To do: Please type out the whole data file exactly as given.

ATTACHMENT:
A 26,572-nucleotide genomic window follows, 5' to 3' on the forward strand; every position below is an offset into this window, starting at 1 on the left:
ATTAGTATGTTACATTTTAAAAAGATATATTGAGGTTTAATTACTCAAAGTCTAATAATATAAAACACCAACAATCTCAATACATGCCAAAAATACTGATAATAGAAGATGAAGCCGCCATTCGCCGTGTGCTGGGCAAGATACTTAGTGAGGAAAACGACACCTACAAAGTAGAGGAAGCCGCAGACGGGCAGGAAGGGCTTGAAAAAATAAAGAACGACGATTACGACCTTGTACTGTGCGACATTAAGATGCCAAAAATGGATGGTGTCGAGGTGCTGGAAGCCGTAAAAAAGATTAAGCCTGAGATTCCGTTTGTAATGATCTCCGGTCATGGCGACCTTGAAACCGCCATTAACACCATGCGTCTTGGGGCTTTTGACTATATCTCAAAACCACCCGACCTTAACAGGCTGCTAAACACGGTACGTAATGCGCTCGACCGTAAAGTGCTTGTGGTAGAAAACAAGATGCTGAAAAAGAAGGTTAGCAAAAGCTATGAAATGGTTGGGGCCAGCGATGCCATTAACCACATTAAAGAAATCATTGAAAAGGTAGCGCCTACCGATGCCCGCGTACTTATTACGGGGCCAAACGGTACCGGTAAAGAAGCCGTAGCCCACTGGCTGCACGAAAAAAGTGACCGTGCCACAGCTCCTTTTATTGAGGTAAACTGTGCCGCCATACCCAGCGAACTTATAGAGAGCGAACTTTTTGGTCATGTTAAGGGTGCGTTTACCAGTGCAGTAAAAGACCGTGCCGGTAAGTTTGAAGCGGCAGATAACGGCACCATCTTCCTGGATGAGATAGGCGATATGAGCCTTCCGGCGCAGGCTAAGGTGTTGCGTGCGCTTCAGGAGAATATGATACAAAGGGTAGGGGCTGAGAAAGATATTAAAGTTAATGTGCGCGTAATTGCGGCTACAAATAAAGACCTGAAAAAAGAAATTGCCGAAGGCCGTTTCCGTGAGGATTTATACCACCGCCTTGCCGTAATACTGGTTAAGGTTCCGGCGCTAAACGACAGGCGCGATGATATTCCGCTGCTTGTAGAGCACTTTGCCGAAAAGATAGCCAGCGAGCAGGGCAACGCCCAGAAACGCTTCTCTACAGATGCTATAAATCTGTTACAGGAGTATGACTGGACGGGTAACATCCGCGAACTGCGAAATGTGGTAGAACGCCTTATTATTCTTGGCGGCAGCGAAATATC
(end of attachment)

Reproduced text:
A 26,572-nucleotide genomic window follows, 5' to 3' on the forward strand; every position below is an offset into this window, starting at 1 on the left:
ATTAGTATGTTACATTTTAAAAAGATATATTGAGGTTTAATTACTCAAAGTCTAATAATATAAAACACCAACAATCTCAATACATGCCAAAAATACTGATAATAGAAGATGAAGCCGCCATTCGCCGTGTGCTGGGCAAGATACTTAGTGAGGAAAACGACACCTACAAAGTAGAGGAAGCCGCAGACGGGCAGGAAGGGCTTGAAAAAATAAAGAACGACGATTACGACCTTGTACTGTGCGACATTAAGATGCCAAAAATGGATGGTGTCGAGGTGCTGGAAGCCGTAAAAAAGATTAAGCCTGAGATTCCGTTTGTAATGATCTCCGGTCATGGCGACCTTGAAACCGCCATTAACACCATGCGTCTTGGGGCTTTTGACTATATCTCAAAACCACCCGACCTTAACAGGCTGCTAAACACGGTACGTAATGCGCTCGACCGTAAAGTGCTTGTGGTAGAAAACAAGATGCTGAAAAAGAAGGTTAGCAAAAGCTATGAAATGGTTGGGGCCAGCGATGCCATTAACCACATTAAAGAAATCATTGAAAAGGTAGCGCCTACCGATGCCCGCGTACTTATTACGGGGCCAAACGGTACCGGTAAAGAAGCCGTAGCCCACTGGCTGCACGAAAAAAGTGACCGTGCCACAGCTCCTTTTATTGAGGTAAACTGTGCCGCCATACCCAGCGAACTTATAGAGAGCGAACTTTTTGGTCATGTTAAGGGTGCGTTTACCAGTGCAGTAAAAGACCGTGCCGGTAAGTTTGAAGCGGCAGATAACGGCACCATCTTCCTGGATGAGATAGGCGATATGAGCCTTCCGGCGCAGGCTAAGGTGTTGCGTGCGCTTCAGGAGAATATGATACAAAGGGTAGGGGCTGAGAAAGATATTAAAGTTAATGTGCGCGTAATTGCGGCTACAAATAAAGACCTGAAAAAAGAAATTGCCGAAGGCCGTTTCCGTGAGGATTTATACCACCGCCTTGCCGTAATACTGGTTAAGGTTCCGGCGCTAAACGACAGGCGCGATGATATTCCGCTGCTTGTAGAGCACTTTGCCGAAAAGATAGCCAGCGAGCAGGGCAACGCCCAGAAACGCTTCTCTACAGATGCTATAAATCTGTTACAGGAGTATGACTGGACGGGTAACATCCGCGAACTGCGAAATGTGGTAGAACGCCTTATTATTCTTGGCGGCAGCGAAATATC